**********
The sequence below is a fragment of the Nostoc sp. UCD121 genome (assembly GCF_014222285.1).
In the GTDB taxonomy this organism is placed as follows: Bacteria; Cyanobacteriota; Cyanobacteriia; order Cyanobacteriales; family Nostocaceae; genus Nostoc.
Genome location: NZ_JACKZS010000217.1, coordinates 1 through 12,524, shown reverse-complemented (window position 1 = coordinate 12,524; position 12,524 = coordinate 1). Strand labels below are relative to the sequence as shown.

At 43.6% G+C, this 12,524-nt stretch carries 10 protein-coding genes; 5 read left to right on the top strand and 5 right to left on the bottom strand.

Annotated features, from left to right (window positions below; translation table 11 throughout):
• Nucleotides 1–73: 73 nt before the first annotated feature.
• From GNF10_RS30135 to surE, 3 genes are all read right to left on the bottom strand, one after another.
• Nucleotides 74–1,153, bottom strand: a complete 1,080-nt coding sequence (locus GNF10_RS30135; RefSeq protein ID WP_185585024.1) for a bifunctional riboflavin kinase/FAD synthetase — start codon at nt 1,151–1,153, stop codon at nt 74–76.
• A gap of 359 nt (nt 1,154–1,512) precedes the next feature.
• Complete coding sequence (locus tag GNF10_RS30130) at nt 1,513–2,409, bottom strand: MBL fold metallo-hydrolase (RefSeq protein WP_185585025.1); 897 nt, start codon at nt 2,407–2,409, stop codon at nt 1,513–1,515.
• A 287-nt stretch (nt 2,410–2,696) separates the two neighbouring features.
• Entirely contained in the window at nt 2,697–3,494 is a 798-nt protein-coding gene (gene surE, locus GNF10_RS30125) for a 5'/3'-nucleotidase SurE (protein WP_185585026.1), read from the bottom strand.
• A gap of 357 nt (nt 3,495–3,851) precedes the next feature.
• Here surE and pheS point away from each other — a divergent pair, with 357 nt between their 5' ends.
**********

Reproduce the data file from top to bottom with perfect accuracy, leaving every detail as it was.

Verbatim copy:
The sequence below is a fragment of the Nostoc sp. UCD121 genome (assembly GCF_014222285.1).
In the GTDB taxonomy this organism is placed as follows: Bacteria; Cyanobacteriota; Cyanobacteriia; order Cyanobacteriales; family Nostocaceae; genus Nostoc.
Genome location: NZ_JACKZS010000217.1, coordinates 1 through 12,524, shown reverse-complemented (window position 1 = coordinate 12,524; position 12,524 = coordinate 1). Strand labels below are relative to the sequence as shown.

At 43.6% G+C, this 12,524-nt stretch carries 10 protein-coding genes; 5 read left to right on the top strand and 5 right to left on the bottom strand.

Annotated features, from left to right (window positions below; translation table 11 throughout):
• Nucleotides 1–73: 73 nt before the first annotated feature.
• From GNF10_RS30135 to surE, 3 genes are all read right to left on the bottom strand, one after another.
• Nucleotides 74–1,153, bottom strand: a complete 1,080-nt coding sequence (locus GNF10_RS30135; RefSeq protein ID WP_185585024.1) for a bifunctional riboflavin kinase/FAD synthetase — start codon at nt 1,151–1,153, stop codon at nt 74–76.
• A gap of 359 nt (nt 1,154–1,512) precedes the next feature.
• Complete coding sequence (locus tag GNF10_RS30130) at nt 1,513–2,409, bottom strand: MBL fold metallo-hydrolase (RefSeq protein WP_185585025.1); 897 nt, start codon at nt 2,407–2,409, stop codon at nt 1,513–1,515.
• A 287-nt stretch (nt 2,410–2,696) separates the two neighbouring features.
• Entirely contained in the window at nt 2,697–3,494 is a 798-nt protein-coding gene (gene surE, locus GNF10_RS30125) for a 5'/3'-nucleotidase SurE (protein WP_185585026.1), read from the bottom strand.
• A gap of 357 nt (nt 3,495–3,851) precedes the next feature.
• Here surE and pheS point away from each other — a divergent pair, with 357 nt between their 5' ends.